Slowly, shakily, Mary sat up.

There was a flash of light, and a woman appeared in the vast chamber. She looked at the dazed wolf, nodded to him, and cast a glance over Mary. A flash of something akin to recognition lit her eyes, and she inclined her head towards Mary. "Good to meet you. I'm Bridget." The wolf quietly trotted off down a hallway.

"I'm Mary," said Mary. She looked the woman up and down. [Description], but her most notable feature was the translucent orb of light that enveloped her. "What's going on?" Mary asked shakily, the events of the past half-hour beginning to take their toll.

"I don't know!" the woman said. "Not ten seconds ago, I was in France."

Mary recounted the events as she remembered them. As she drew to a conclusion, the same young man who'd come into her classroom walked back out of the same hallway the wolf had disappeared into. "So that was you," she said. She'd been beginning to doubt the evidence of her own senses, but there he was, somewhat cleaner, and wearing different clothes.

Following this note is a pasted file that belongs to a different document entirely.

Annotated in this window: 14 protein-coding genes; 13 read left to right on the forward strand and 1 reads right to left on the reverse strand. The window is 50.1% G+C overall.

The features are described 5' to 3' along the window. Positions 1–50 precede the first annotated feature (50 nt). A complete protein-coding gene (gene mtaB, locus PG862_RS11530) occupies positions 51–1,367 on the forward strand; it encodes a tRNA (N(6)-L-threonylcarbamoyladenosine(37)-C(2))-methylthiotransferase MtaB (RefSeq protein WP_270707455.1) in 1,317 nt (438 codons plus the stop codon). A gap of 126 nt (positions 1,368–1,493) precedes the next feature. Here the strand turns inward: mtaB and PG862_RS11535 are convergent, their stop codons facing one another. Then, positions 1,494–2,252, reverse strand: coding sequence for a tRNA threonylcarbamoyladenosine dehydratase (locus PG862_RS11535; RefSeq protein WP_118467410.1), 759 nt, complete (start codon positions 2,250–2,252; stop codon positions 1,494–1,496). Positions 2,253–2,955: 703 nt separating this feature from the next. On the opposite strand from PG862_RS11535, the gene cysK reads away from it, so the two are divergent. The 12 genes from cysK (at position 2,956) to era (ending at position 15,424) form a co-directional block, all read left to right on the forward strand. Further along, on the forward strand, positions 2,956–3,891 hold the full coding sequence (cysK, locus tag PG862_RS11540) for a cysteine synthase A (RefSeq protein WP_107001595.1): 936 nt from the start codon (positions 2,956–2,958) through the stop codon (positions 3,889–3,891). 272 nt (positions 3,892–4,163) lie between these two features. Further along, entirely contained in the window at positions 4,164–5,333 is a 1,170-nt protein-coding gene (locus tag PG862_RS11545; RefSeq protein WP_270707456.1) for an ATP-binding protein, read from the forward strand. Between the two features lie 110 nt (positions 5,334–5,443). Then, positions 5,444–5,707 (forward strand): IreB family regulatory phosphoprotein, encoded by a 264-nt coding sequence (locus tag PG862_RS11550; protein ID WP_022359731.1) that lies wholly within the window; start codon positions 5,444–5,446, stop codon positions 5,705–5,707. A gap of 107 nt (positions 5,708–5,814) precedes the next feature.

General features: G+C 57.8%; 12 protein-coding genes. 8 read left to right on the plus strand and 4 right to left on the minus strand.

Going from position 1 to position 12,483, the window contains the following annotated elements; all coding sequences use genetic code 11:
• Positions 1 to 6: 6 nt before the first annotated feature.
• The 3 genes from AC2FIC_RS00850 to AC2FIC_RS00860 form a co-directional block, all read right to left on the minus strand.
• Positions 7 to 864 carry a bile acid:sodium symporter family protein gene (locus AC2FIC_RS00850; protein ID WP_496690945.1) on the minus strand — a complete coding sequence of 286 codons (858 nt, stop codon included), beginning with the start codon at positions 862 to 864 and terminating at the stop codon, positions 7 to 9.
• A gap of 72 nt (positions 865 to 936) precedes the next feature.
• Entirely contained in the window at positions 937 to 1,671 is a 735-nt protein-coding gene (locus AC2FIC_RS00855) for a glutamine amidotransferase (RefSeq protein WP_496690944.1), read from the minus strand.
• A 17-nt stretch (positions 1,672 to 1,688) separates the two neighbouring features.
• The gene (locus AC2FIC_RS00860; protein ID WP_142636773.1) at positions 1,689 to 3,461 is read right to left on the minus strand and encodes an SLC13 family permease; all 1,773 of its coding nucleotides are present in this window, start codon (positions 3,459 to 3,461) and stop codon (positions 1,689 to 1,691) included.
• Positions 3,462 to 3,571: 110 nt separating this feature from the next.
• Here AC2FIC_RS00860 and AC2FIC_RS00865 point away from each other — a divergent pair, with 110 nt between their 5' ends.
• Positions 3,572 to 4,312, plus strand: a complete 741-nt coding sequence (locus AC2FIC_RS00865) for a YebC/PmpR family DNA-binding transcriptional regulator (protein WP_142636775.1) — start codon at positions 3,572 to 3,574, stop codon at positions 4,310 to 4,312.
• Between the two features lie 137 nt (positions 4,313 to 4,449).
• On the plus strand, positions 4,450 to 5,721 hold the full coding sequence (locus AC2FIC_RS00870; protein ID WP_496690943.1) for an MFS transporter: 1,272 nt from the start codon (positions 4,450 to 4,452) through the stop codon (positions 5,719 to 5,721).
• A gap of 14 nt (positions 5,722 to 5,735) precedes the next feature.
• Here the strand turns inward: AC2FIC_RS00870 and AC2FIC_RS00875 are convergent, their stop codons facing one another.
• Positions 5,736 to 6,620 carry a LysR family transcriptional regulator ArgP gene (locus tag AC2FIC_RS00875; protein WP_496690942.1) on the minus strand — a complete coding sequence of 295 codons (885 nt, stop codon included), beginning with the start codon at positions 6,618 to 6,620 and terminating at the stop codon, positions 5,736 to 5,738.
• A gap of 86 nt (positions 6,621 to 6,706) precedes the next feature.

"Aye, it was," he said, then turned to the other woman and began briefing her with his perspective on the same events. Mary tried hard to follow, but her head was swimming. It seemed that the party responsible for the destruction was something called a Kindred, and while she knew that she'd heard the name before, exactly what manner of creature that was escaped her. Whatever it was, this one was evidently bad news, as it outclassed the man -- wolf -- werewolf! -- who had rescued her.

"Follow me," he said just then, and he led her and Bridget into an elevator. They emerged on what seemed to be a residential floor. He conducted Bridget to an empty bedroom, and then showed Mary into another one. "Rest, if you can," he urged.

Mary did not need to hear his instructions twice. The room featured a small bathroom; she mopped the worst of the grime and debris from the destruction of her school from her skin, then collapsed into bed. She supposed that she really ought to be gibbering in a corner, but that seemed like a waste of effort, so she settled for closing her eyes and falling into an exhausted sleep.